23 cross-examination in the Prosecution case, the lines, the systems of the
24 Croatian government and authorities make it quite clear where lines of
25 responsibility are to be found. And it's our submission that, in this
1 case, the Prosecution have failed to understand that proposition and
2 their evidence, as one looked at the nature of the evidence called, did
3 not seek to go down the lines of these particular statements who were all
4 from men there at the time and part of it and gave their account. There
5 can be no reason for not having them called by the Prosecution, having
6 taken their statements.
7 Enough of that. Let's move on, then, further into the Defence
8 case, because Defence witnesses will again be called, dealing with
9 Mr. Cermak's appointment, role and authority. How did he come to be
10 appointed? Was he a close friend of President Tudjman, as stated in the
11 indictment? Was there a valid reason for his role? Was he commanding
12 police, military and running every aspect of civilian life, as asserted
13 in the indictment? Or is that lawyer-speak in an indictment, designed to
14 build a case rather than search for the truth, which should be the object
15 of this trial.
16 Did the Prosecution back up those assertions with evidence? Does
17 the evidence called by the Prosecution so far offer a full and informed
18 analysis of those allegations? Or is the situation going to be that, at
19 this stage in the case, the Court, for the first time, will receive the
20 full picture of Mr. Cermak's role, authority, and responsibility?
21 Let's go to the president's office, then, on the day of
22 Operation Storm, on the 4th of August, 1995.
23 On that day, you would have seen there, in the president's
24 office, at a place called Tuskanac, a secure facility in Zagreb near the
25 presidential palace, but a location which was needed after the launch by
1 Martic earlier in the year of the rockets on Zagreb, and so a facility
2 which the president went to when Operation Storm was launched out of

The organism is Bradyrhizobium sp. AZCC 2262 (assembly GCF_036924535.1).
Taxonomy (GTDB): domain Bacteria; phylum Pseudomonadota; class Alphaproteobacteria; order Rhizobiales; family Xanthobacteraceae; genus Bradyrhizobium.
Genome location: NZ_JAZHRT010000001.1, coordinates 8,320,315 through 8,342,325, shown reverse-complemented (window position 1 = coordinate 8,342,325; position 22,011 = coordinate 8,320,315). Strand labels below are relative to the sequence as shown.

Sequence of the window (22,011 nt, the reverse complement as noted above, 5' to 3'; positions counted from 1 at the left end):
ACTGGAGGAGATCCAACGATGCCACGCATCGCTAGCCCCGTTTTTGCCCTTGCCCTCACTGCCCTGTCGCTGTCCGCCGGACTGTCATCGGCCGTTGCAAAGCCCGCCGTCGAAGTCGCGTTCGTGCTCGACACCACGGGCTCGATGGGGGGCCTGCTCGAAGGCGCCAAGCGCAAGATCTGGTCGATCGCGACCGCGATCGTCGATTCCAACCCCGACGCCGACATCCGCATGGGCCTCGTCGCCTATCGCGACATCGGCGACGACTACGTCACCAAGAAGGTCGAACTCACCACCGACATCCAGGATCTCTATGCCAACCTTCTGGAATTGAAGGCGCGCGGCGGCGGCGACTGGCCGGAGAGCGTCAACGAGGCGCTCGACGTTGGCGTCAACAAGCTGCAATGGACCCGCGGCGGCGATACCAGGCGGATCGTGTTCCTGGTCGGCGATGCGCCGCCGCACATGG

3 national safety and security. And there in the office, the Court would
4 have seen, if it was there on that day, the man who was chief of the
5 cabinet of the president of the Republic of Croatia
6 Gordan Radin. And he headed the office, the secretaries, typists, the
7 running of the office for the president. He worked under someone called
8 Hrvoje Sarinic, who was the chief of the office of the president. And as
9 he will tell the Court - not interviewed by the Prosecutor to pursue a
10 line of inquiry as to how or why Mr. Cermak was appointed, a very obvious
11 point, we would submit, to have a full picture in this case - and as he
13 "After the meeting in Brioni, President Tudjman returned to
15 experience of Operation Flash. And the president issued an order and we
16 started preparing the reserve location in Tuskanac. A small team was
17 formed, as the president needed his work and office to function
19 And just before the beginning of Operation Storm, on the evening
20 of the 3rd of August, the president and his team moved to Tuskanac.
21 On the 4th of August, the president received operative reports on
22 the progress of Operation Storm from Minister Susak. He often came to
23 Tuskanac, and the president thought of the next steps that had to be
25 "The president asked us to find Mr. Cermak and told us roughly
1 that he wanted Mr. Cermak as the civil commander of the town of Knin
2 asked the president what that meant, and he told me that this was
3 something like a civil commander of the town in that sense, and he wanted
4 Mr. Cermak to come to his office.
5 "We all tried to find Mr. Cermak, but we couldn't find him that
6 day. We told the president that we could not find him. He insisted we
7 find Mr. Cermak. The next day, 5th of August, we found him, and he
8 immediately came to Tuskanac. I knew that there was a big problem to
9 find a formal and legal way of appointing Mr. Cermak to the position of
10 civil commander of the town of Knin
11 government structure. We needed clarification of our task which